Nancy repeated the statement I could not understand: “I’m moving out.”
I searched her eyes for the familiar fire. Seeing none, I thought, Who is this woman? My wife of two years had become an instant stranger.
“What are you saying? Why do you want to leave?” I asked.
“I’m unhappy … lonely … miserable actually,” she replied. “There, I said it. You make me miserable. Maybe with a little distance between us, we’ll get closer.”
I touched her arm, but she pulled away. “That doesn’t make any sense,” I said. “How can distance make us closer?’
“I don’t know, but I do know that I can’t stay here. I need some time to sort things out—a little space. I’m not even sure I even love you … that I ever did.”
I stood frozen as I begged, “Please don’t go now. Can’t you wait until tomorrow?”
She silently picked up her suitcase, flung her purse over her shoulder, and with a dramatic toss of her hair, walked out our front door.
A hidden affair
I knew that I hadn’t been the best husband, and that I got angry at her too often, and that my need to be “right” often made her wrong.
I knew that, lately, she had been distant.
But I didn’t know that my wife was having an affair.
During the month Nancy was gone, I was a mess. Each time I called her, I would cry and ask her what I could do to get her to come home, but she answered my questions with one-word sentences. Then she would abruptly say, “I gotta go” and hang up.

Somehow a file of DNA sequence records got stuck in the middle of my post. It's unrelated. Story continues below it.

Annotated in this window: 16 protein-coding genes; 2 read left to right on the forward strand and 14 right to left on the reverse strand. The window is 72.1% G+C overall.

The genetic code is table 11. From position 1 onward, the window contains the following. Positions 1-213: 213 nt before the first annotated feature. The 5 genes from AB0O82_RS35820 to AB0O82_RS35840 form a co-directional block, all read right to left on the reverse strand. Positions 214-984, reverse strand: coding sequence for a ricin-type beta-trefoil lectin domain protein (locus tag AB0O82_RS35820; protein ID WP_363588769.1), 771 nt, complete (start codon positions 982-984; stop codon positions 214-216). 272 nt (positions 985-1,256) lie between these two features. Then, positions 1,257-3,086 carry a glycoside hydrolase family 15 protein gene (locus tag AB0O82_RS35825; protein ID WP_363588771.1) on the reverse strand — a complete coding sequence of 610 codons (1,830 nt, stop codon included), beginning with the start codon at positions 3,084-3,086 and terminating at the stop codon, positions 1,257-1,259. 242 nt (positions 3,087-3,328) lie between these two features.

I asked friends to “spy” on her, and they told me that she seemed fine. They told me to move on with my life and try to accept the fact that she was gone.
When Nancy told me she was filing divorce papers, I believed our marriage was over. Then, one night, after a miraculous change of heart, (read Nancy’s book Avoiding the Greener Grass Syndrome for the full story) she came home and said, “I’ve been lying to you for months, but I’m going to tell the truth now. Ask me anything.”
“Is there another man? Are you having an affair?”
She looked away and whispered, “Yes, with a man at work. But it ends today. I’m going to quit my job tomorrow and I will never see him again. I hope that you will take me back and we can stay married.”
Rebuilding our marriage
The decision to forgive came quickly, but the rebuilding of our marriage took a long time. I would feel good one day and hopeless the next. Then she would become frustrated and confused. There might be a week where we would be caring and loving, and then we’d slip into old patterns and have to remind ourselves to get back on track.
When we got back together, it was a good day if we were just polite to each other. If we could say “please” and “thank you” and not fight or yell, that was as much as we could have hoped for.
The first thing we did was get godly advice from a wise Christian couple. Then we spent several months seeing a Christian marriage counselor. We got involved in our church’s couples group, and started reading marriage materials like HomeBuilders Series. We knew we had to find out, “Okay, what does a husband do? What is my role? What does that look like?” She had to find out, “What is a godly wife supposed to do?” We learned biblical principles and found practical ways to apply them.
Another important ingredient to healing was that we offered each other mercy while we were trying to change.